Global Trends by Martin Khor

Monday 26 September 2011

Palestinians win moral victory at UN

The Palestinian quest for statehood won a moral and political victory last week at the United Nations. The road to formal statehood at the UN and actual statehood on the ground will continue to be steeply uphill.


It has been a dramatic week in the arena of diplomatic politics.  The Palestinian President Mahmoud Abbas had his day at the United Nations, striking a blow for Palestine to be recognised as a state.

"I don't believe anyone with a shred of conscience can reject our application for full admission in the United Nations," he said at the General Assembly as he waved a copy of the letter of application for statehood he had presented to the UN Secretary General Ban Ki Moon.  "The time has come."

He won standing ovations as well as a moral victory.  But actual statehood through the UN is less certain.

Within an hour, the Israeli Prime Minister made a strong attack on Abbas and his action, arguing Israel's case against the Palestinian bid, stressed Israel's security fears, and pleaded with Abbas meet with him immediately in the UN building to negotiate for peace.

His speech won a spattering of applause, compared to the bouts of lengthy and loud applause for Abbas, clearly showing where the sympathies of the majority of the UN members lie.

But the next steps will be uphill for the Palestinians.  Their application has already been given to the Security Council, which has the power to decide whether statehood is accepted or rejected.

The Council is expected to start meeting on this issue early this week, but it may be weeks before a decision is made.

The United States is backing Israel and has made clear it will veto the application if necessary.  Such a veto will not only make the US lose further credibility in the Arab world but also spark outrage from the Arab streets, as it would expose the superpower as being extremely biased instead of an honest broker.

The US is thus working overtime to persuade the other Council members not to vote for the Palestinians, so that it won't have to use its veto and stick out like a sore thumb.  Nine votes are needed out of 15 for the Palestinian application to succeed.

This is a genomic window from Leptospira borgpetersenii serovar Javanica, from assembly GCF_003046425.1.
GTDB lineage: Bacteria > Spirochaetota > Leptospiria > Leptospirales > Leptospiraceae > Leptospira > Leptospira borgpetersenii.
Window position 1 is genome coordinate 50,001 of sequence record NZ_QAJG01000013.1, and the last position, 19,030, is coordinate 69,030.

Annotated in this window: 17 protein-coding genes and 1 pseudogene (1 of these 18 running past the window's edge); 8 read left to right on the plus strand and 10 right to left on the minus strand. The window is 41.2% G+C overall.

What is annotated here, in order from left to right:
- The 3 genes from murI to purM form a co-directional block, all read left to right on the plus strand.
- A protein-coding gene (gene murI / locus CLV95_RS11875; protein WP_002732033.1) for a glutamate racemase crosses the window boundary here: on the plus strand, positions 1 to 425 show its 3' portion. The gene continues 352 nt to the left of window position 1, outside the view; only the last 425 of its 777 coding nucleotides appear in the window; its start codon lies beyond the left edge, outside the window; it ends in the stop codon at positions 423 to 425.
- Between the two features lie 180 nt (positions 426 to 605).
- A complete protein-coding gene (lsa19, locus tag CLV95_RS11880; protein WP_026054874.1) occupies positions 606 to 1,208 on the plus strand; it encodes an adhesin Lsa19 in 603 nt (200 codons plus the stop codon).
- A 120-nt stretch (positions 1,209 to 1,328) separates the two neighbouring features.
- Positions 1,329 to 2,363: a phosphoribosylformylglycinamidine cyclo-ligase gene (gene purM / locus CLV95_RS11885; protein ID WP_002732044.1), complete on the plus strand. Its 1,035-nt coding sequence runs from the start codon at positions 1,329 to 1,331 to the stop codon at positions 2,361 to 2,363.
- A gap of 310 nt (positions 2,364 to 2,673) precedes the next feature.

The Quartet comprising the US, European Union, Russia and the UN met on the same day (23 September) when Abbas addressed the General Assembly, and issued a statement calling for both sides to meet as soon as possible.   It also gave a time table, with a target to reach a peace deal within a year.

The Quartet's move was seen by some to be an alternative to the Palestinian's UN route to statehood.  But Abbas, on a plane home to Ramallah, gave the impression to reporters that he wasn't impressed at all by the Quartet move, which is too little, too late.

The road of bilateral talks with Israel, with the US government acting as mediator, has failed to bring a peace deal for the last two decades.  Instead, Israel has greatly expanded its settlements in the occupied territories including East Jerusalem.  Its extremely brutal bombing of Gaza a few years ago killed and injured thousands and turned Palestinian homes and buildings to rubble and shocked and outraged the world.

The Israeli aggression and settlement building in the midst of supposedly peace talks discredited Abbas and his administration, especially after the leakage by Al Jazeera and the Guardian of details of some of their negotiating positions, which some felt were capitulating to the Israelis.

Meanwhile hopes that US President Obama would be an honest broker after his initially stiff behaviour towards Israeli PM Netanyahu (and his proclamation that the settlements building must halt, and that a peace deal should be based on the pre 1967 borders) faded fast as the Israeli PM and lobbies succeeded in turning his position around.

So much so that Obama's speech at the UN last week was described as pathetic by veteran analyst Robert Fisk. The Palestinian leader Hanan Ashrawi could not believe what she heard from Obama.  "It sounded like the Palestinians were occupying Israel.  There wasn't one word of empathy for Palestinians.  He spoke only of the Israelis' troubles."

Just as bad, the US President scolded the Palestinians for demanding statehood from the UN.

So the chances that the Palestinian application will succeed at the Security Council is probably nil.  But the tide of public opinion and of wider diplomacy has turned and will continue to strengthen for the Palestinian cause.

Eventually, if the Palestinians cannot garner enough votes or the US exercises its veto at the Security Council, the Palestinians can still go to the General Assembly and win a vote

to upgrade its status from an observer entity to an observer state.  This will indirectly win them recognition of statehood.

The plight of the Palestinians is indeed pitiful and tragic, and their efforts deserve strong support.  Even though only a moral and political victory may come out of this, it may provide them more hope and more ways to continue their struggle.